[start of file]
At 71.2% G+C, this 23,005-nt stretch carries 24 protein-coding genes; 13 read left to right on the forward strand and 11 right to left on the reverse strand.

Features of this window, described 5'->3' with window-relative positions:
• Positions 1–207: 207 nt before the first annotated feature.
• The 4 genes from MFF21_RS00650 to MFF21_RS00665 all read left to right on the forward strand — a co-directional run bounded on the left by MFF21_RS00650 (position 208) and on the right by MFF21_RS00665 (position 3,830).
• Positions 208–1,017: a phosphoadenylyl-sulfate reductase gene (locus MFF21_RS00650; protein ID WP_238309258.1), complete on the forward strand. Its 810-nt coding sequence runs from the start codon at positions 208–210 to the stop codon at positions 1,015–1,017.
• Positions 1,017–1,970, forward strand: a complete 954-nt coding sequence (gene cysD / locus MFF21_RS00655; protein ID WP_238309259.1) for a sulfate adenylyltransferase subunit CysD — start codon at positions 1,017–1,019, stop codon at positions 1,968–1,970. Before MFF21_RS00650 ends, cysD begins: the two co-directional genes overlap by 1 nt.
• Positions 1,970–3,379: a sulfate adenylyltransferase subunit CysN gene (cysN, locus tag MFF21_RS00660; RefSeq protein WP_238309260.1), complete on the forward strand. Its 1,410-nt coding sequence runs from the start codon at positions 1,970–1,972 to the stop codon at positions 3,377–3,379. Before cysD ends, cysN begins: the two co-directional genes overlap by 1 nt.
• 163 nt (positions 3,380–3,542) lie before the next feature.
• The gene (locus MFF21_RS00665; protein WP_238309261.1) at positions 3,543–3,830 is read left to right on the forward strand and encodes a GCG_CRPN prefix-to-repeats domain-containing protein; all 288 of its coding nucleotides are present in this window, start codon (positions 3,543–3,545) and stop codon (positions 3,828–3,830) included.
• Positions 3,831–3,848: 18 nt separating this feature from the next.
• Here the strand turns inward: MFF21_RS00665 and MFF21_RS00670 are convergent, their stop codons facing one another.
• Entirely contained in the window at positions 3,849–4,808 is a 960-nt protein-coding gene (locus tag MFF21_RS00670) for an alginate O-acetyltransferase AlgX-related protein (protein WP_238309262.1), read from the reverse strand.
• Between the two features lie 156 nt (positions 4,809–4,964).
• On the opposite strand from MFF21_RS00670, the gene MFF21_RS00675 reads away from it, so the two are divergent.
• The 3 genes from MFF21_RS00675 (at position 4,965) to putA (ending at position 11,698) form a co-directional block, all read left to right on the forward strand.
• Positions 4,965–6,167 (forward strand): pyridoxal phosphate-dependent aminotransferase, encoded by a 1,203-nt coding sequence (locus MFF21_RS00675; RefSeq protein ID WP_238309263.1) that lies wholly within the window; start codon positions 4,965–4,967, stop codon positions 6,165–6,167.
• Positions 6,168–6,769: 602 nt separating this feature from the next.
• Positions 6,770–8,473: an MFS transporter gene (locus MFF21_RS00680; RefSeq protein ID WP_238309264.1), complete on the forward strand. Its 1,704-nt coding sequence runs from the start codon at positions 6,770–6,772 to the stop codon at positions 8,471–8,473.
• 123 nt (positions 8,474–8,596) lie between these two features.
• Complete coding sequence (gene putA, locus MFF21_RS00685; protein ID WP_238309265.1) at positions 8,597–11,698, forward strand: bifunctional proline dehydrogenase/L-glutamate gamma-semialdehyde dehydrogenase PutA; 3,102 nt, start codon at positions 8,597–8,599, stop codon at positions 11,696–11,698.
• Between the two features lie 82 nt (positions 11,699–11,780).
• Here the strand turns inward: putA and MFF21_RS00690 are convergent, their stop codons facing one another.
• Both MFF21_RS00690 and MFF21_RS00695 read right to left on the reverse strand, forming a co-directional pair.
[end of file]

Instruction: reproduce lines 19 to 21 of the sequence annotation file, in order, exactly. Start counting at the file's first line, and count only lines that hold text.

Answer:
• 123 nt (positions 8,474–8,596) lie between these two features.
• Complete coding sequence (gene putA, locus MFF21_RS00685; protein ID WP_238309265.1) at positions 8,597–11,698, forward strand: bifunctional proline dehydrogenase/L-glutamate gamma-semialdehyde dehydrogenase PutA; 3,102 nt, start codon at positions 8,597–8,599, stop codon at positions 11,696–11,698.
• Between the two features lie 82 nt (positions 11,699–11,780).